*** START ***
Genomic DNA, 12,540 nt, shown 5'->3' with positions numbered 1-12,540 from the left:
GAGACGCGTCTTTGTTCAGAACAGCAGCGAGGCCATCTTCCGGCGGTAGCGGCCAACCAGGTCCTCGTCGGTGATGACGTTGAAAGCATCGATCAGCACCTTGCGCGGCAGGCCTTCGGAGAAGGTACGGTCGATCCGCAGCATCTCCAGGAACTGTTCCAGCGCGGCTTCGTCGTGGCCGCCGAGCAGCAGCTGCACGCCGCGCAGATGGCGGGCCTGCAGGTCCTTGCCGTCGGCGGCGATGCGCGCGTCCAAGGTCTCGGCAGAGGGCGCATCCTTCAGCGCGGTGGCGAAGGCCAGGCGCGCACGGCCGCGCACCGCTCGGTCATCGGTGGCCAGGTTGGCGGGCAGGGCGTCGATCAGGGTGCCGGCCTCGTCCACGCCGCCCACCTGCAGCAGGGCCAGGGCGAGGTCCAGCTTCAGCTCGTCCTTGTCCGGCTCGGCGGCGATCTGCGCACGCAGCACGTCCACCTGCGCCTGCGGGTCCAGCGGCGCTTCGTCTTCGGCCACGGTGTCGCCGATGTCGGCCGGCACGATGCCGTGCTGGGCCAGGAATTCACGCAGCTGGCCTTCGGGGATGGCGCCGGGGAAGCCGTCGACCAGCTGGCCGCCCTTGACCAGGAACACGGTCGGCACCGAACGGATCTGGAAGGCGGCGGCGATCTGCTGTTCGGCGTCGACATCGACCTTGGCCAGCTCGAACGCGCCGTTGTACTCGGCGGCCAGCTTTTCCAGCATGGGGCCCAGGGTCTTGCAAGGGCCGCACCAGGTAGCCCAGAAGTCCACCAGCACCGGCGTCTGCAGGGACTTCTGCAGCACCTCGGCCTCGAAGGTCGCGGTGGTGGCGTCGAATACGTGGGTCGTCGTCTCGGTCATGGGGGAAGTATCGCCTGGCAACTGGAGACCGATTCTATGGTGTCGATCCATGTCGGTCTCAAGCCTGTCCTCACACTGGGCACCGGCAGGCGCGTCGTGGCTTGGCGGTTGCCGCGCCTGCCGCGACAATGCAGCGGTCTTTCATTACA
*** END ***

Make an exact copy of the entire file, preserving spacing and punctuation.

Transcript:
Genomic DNA, 12,540 nt, shown 5'->3' with positions numbered 1-12,540 from the left:
GAGACGCGTCTTTGTTCAGAACAGCAGCGAGGCCATCTTCCGGCGGTAGCGGCCAACCAGGTCCTCGTCGGTGATGACGTTGAAAGCATCGATCAGCACCTTGCGCGGCAGGCCTTCGGAGAAGGTACGGTCGATCCGCAGCATCTCCAGGAACTGTTCCAGCGCGGCTTCGTCGTGGCCGCCGAGCAGCAGCTGCACGCCGCGCAGATGGCGGGCCTGCAGGTCCTTGCCGTCGGCGGCGATGCGCGCGTCCAAGGTCTCGGCAGAGGGCGCATCCTTCAGCGCGGTGGCGAAGGCCAGGCGCGCACGGCCGCGCACCGCTCGGTCATCGGTGGCCAGGTTGGCGGGCAGGGCGTCGATCAGGGTGCCGGCCTCGTCCACGCCGCCCACCTGCAGCAGGGCCAGGGCGAGGTCCAGCTTCAGCTCGTCCTTGTCCGGCTCGGCGGCGATCTGCGCACGCAGCACGTCCACCTGCGCCTGCGGGTCCAGCGGCGCTTCGTCTTCGGCCACGGTGTCGCCGATGTCGGCCGGCACGATGCCGTGCTGGGCCAGGAATTCACGCAGCTGGCCTTCGGGGATGGCGCCGGGGAAGCCGTCGACCAGCTGGCCGCCCTTGACCAGGAACACGGTCGGCACCGAACGGATCTGGAAGGCGGCGGCGATCTGCTGTTCGGCGTCGACATCGACCTTGGCCAGCTCGAACGCGCCGTTGTACTCGGCGGCCAGCTTTTCCAGCATGGGGCCCAGGGTCTTGCAAGGGCCGCACCAGGTAGCCCAGAAGTCCACCAGCACCGGCGTCTGCAGGGACTTCTGCAGCACCTCGGCCTCGAAGGTCGCGGTGGTGGCGTCGAATACGTGGGTCGTCGTCTCGGTCATGGGGGAAGTATCGCCTGGCAACTGGAGACCGATTCTATGGTGTCGATCCATGTCGGTCTCAAGCCTGTCCTCACACTGGGCACCGGCAGGCGCGTCGTGGCTTGGCGGTTGCCGCGCCTGCCGCGACAATGCAGCGGTCTTTCATTACA